Wight Taste Trail
Home-grown Isle of Wight produce is among Britain’s best and you can find out why in Wightlink’s new booklet, the Wight Taste Trail, which spotlights the top crops that flourish in its sunny climate.
Follow the Wight Taste Trail around the Isle of Wight and, depending when you visit, you might find some of the only apricots grown in the UK; the country’s earliest asparagus and largest crop of tomatoes; wild bass from the waters around Bembridge; 12 different types of garlic; or Isle of Wight Blue, which scooped the award for ‘Best British Cheese’ just months after first being produced – all of them fresh, full of flavour and home grown for fewer food miles.
In this new edition of the Wight Taste Trail for 2013, Wightlink not only introduces you to the Island’s leading food producers but also spotlights the places where you can taste local produce. These include farm shops delis and markets where Island specialities are sold as well as the restaurants, pubs and cafés which feature local produce on their menus.
And how better to explore the Wight Taste Trail than on one of Wightlink’s Taste Trail Breaks: stays at Island properties that have a real affinity with Island food and drink. With eight properties to choose from, including the Island’s leading country house hotel, a long-established seaside favourite, a Scandinavian-style B&B and rural cottage stays, food-lovers can combine a trip to the Isle of Wight to taste test local Island produce with a holiday stay.
Download the guide (6mb PDF)
New Taste Trail Break
When we launched Wight Taste Trail in June 2013 a new team was getting set to take the reins at The Hambrough in Ventnor. Now, a few months on, we are pleased to add this gourmet restaurant with rooms to our ferry-inclusive Taste Trail Breaks collection, joining foodie-favourites like Mersley Farm, Priory Bay Hotel and Seaview Hotel.
With an enviable position overlooking Ventnor bay, The Hambrough offers smart boutique accommodation with seven individually-designed guest rooms – six with sea views and one with views of St Boniface Down. In addition to offering fine dining onsite, there is a sister restaurant, the Pond Café, in the nearby village of Bonchurch. Food-lovers are in for a treat at both restaurants as the chefs are committed to creating seasonal menus with dishes based on locally-sourced ingredients.
Since arriving to run The Hambrough kitchen, Head Chef Darren Beevers has been busy working with a host of Isle of Wight producers, so guests can expect to find everything from local fish and Island-reared beef to Isle of Wight blue cheese and tomatoes on the menu. Originally from Hampshire, Darren returns to the area bringing extensive Michelin experience with him, most recently as Head Chef at the one-Michelin starred Club Gasgon in London. Watch this space for awards!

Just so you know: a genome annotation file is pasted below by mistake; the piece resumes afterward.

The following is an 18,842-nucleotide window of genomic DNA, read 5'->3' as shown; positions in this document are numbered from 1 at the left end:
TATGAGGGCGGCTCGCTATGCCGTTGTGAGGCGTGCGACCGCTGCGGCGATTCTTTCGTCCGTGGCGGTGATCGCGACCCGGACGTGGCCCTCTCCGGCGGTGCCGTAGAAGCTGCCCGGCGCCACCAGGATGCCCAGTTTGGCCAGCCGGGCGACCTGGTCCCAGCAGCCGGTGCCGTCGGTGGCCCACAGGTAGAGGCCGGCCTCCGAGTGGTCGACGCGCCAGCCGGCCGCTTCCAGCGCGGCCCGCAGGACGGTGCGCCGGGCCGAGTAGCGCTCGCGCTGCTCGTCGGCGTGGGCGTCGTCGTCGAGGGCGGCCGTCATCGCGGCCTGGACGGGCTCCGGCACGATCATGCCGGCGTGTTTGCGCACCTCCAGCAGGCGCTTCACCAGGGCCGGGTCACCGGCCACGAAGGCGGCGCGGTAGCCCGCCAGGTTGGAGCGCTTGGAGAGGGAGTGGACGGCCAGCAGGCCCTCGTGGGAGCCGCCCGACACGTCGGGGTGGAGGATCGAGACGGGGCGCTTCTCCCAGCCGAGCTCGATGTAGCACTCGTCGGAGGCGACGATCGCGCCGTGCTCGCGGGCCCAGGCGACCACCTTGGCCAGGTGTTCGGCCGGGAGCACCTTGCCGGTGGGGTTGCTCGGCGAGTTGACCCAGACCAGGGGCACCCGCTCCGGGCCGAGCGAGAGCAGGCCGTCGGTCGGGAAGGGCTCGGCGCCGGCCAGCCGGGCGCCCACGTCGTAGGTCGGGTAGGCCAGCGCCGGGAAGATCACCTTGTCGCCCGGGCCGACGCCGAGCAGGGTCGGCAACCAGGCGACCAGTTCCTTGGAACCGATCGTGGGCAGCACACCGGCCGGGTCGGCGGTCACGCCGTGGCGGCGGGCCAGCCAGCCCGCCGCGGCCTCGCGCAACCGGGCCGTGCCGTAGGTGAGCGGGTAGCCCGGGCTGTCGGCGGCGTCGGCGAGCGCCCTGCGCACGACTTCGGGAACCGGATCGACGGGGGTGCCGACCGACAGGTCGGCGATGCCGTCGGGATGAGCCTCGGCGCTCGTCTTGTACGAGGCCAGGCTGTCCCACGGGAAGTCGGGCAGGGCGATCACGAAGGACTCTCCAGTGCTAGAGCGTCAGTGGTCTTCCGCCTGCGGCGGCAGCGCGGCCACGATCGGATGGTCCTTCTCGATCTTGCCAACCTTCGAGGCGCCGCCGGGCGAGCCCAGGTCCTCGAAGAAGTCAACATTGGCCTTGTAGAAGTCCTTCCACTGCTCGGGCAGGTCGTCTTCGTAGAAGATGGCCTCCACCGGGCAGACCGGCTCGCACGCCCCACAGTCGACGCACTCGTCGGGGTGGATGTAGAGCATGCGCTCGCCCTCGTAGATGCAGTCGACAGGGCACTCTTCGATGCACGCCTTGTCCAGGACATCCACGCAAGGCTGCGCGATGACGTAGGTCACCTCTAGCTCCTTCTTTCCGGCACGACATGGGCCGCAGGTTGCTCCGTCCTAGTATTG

Taste Trail Breaks
Stay self-catering at Pond Cottage or B&B at Blandings, both run by Robin and Erica Oulton in the grounds of Horringford Gardens, and you will find a cottage industry in full flow. This is where Erica makes over 48 varieties of homemade jams and chutneys, many from Island fruit. For the past decade Erica’s Homemade jams and chutneys have been available to buy at farm shops and Island stores but guests get to taste them over a leisurely breakfast looking out to mature trees and a delightful duck pond.
At the foot of Mersley Down Colin and Jenny Boswell have converted six barns and cottages on their farm into high grade holiday accommodation. Mersley Farm is better known as the world-famous Garlic Farm and not only do guests have an onsite shop and restaurant selling local produce, but they are also likely to meet the resident Highland cattle and Buff Orpington chickens – not to mention a peacock or two.
Further south Niton Barns treats guests to a Calbourne Classics welcome pack when they arrive. That is because this eco-friendly complex of seven barns is run by Neil Simmons, a member of the Three Gates Farm family. Wife Jenny of the Dairy Deli also provides Real Island Food hampers to order.
Chessell Pottery sits in a West Wight Area of Outstanding Natural Beauty just north of the Tennyson Trail and offers two luxurious barn conversions for holiday rentals. The Stables Cottages are spacious, light and airy – and right next door to the Courtyard Café, where guests can indulge in the ‘Ultimate Cream Tea’ or try one of the new mezze boards.
People who like Nordic style will love The Little Gloster set on the beachfront at Gurnard. There are two stylish rooms at this seaside B&B, a part of the flourishing restaurant run by chef Ben Cooke. His Scandinavian roots are evident in the Danish minimalist design of the rooms, both with stunning Solent views.
Crossing to the east coast, there are three Taste Trail Breaks to choose from around the chic seaside sailing village of Seaview. On its fringes is The Boathouse with light, bright rooms, one of the Island’s busiest pub restaurants and a peerless view of Puckpool sands.
In the heart of the village Seaview Hotel is one of the country’s most famous small hotels. There are 29 individual rooms and suites in a style that combines classic with contemporary. In its restaurants and bars you can eat food that is largely local and most of it comes from Seaview Hotel’s own farm.
Further east between Seaview and Bembridge, Priory Bay Hotel is the Isle of Wight’s leading country house hotel with accommodation that includes stylish attic rooms, self-catering cottages and luxury yurts. It has a sumptuous setting in 70 acres of woodland and garden with the bonus of its own private beach – one of the Island’s best. You might find head chef Oliver Stephens there, foraging for seaweed or picking razor clams out of the sea.
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